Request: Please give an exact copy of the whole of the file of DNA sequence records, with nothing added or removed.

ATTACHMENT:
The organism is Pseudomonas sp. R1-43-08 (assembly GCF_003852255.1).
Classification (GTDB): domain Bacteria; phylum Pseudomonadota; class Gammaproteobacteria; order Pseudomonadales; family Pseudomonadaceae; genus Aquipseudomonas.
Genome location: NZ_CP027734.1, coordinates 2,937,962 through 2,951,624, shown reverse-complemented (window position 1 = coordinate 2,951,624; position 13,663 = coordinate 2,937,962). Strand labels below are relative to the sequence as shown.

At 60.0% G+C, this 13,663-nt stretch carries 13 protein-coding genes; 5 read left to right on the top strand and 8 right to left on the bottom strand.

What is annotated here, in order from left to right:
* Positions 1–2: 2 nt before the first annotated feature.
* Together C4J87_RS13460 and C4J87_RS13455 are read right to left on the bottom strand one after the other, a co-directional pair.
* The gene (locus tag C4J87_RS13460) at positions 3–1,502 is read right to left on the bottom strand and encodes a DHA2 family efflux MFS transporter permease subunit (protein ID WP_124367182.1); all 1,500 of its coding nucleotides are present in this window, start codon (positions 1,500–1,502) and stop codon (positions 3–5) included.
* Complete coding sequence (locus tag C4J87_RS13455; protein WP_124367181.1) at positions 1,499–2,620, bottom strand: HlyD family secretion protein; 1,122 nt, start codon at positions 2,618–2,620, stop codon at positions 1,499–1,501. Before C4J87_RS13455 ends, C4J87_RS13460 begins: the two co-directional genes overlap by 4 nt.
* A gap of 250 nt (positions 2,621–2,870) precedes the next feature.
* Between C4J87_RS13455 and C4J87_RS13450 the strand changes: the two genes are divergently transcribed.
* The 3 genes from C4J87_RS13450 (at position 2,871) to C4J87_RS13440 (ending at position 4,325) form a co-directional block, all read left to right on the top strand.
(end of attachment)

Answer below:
The organism is Pseudomonas sp. R1-43-08 (assembly GCF_003852255.1).
Classification (GTDB): domain Bacteria; phylum Pseudomonadota; class Gammaproteobacteria; order Pseudomonadales; family Pseudomonadaceae; genus Aquipseudomonas.
Genome location: NZ_CP027734.1, coordinates 2,937,962 through 2,951,624, shown reverse-complemented (window position 1 = coordinate 2,951,624; position 13,663 = coordinate 2,937,962). Strand labels below are relative to the sequence as shown.

At 60.0% G+C, this 13,663-nt stretch carries 13 protein-coding genes; 5 read left to right on the top strand and 8 right to left on the bottom strand.

What is annotated here, in order from left to right:
* Positions 1–2: 2 nt before the first annotated feature.
* Together C4J87_RS13460 and C4J87_RS13455 are read right to left on the bottom strand one after the other, a co-directional pair.
* The gene (locus tag C4J87_RS13460) at positions 3–1,502 is read right to left on the bottom strand and encodes a DHA2 family efflux MFS transporter permease subunit (protein ID WP_124367182.1); all 1,500 of its coding nucleotides are present in this window, start codon (positions 1,500–1,502) and stop codon (positions 3–5) included.
* Complete coding sequence (locus tag C4J87_RS13455; protein WP_124367181.1) at positions 1,499–2,620, bottom strand: HlyD family secretion protein; 1,122 nt, start codon at positions 2,618–2,620, stop codon at positions 1,499–1,501. Before C4J87_RS13455 ends, C4J87_RS13460 begins: the two co-directional genes overlap by 4 nt.
* A gap of 250 nt (positions 2,621–2,870) precedes the next feature.
* Between C4J87_RS13455 and C4J87_RS13450 the strand changes: the two genes are divergently transcribed.
* The 3 genes from C4J87_RS13450 (at position 2,871) to C4J87_RS13440 (ending at position 4,325) form a co-directional block, all read left to right on the top strand.